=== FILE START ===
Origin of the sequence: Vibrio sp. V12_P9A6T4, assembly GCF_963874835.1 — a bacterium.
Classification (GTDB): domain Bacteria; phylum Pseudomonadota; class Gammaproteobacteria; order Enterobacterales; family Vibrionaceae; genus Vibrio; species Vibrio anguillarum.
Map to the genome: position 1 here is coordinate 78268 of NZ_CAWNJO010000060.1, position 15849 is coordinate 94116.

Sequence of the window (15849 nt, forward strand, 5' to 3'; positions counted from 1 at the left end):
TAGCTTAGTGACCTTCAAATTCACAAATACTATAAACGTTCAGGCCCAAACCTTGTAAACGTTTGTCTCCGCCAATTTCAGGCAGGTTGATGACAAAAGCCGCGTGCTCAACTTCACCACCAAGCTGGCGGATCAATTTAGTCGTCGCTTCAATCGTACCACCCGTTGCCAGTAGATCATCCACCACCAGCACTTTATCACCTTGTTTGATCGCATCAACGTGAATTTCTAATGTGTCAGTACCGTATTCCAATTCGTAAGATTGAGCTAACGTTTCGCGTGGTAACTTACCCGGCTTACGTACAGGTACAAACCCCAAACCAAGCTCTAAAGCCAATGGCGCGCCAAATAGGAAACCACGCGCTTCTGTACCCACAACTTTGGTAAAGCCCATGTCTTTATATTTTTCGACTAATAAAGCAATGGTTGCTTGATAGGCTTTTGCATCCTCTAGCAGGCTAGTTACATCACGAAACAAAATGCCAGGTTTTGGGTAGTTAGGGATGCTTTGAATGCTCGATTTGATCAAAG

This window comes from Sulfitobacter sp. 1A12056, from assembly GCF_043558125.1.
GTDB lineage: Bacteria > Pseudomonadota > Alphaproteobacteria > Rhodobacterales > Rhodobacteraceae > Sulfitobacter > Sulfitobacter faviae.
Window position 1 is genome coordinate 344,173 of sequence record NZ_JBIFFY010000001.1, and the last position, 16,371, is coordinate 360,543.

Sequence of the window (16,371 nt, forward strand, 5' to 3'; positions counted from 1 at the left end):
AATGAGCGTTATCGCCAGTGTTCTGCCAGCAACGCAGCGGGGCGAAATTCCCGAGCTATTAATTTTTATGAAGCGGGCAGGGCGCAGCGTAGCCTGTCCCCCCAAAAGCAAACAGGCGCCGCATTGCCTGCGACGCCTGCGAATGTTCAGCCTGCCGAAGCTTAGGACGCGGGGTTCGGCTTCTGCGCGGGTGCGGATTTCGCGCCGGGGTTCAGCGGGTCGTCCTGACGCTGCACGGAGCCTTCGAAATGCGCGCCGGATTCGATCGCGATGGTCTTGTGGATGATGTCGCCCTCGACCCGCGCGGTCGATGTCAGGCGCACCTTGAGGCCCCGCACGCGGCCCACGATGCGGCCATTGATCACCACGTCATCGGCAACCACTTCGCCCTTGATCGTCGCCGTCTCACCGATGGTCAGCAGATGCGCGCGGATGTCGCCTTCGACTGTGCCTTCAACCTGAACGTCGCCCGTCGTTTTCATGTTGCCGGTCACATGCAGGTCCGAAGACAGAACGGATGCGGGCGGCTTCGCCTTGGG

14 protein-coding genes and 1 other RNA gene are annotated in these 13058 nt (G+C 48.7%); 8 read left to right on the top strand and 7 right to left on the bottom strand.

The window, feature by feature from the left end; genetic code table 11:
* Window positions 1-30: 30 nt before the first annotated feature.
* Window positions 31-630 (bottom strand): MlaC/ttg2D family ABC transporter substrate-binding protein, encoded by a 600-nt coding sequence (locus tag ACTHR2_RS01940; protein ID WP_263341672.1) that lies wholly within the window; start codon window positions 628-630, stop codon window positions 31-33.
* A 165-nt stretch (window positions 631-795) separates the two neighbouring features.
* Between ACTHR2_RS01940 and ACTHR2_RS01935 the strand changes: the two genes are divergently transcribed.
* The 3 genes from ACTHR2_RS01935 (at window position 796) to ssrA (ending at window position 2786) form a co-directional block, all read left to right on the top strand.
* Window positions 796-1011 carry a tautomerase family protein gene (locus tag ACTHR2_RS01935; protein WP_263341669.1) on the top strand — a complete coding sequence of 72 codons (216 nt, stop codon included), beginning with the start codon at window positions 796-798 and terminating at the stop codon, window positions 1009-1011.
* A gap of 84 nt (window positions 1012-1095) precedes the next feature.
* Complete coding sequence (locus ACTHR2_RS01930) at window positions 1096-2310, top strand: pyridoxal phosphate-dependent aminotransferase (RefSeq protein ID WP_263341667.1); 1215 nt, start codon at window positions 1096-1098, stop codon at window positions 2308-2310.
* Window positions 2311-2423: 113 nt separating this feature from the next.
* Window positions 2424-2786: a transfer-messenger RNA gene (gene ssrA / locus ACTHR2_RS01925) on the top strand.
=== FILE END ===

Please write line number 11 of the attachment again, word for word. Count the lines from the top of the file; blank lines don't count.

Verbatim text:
14 protein-coding genes and 1 other RNA gene are annotated in these 13058 nt (G+C 48.7%); 8 read left to right on the top strand and 7 right to left on the bottom strand.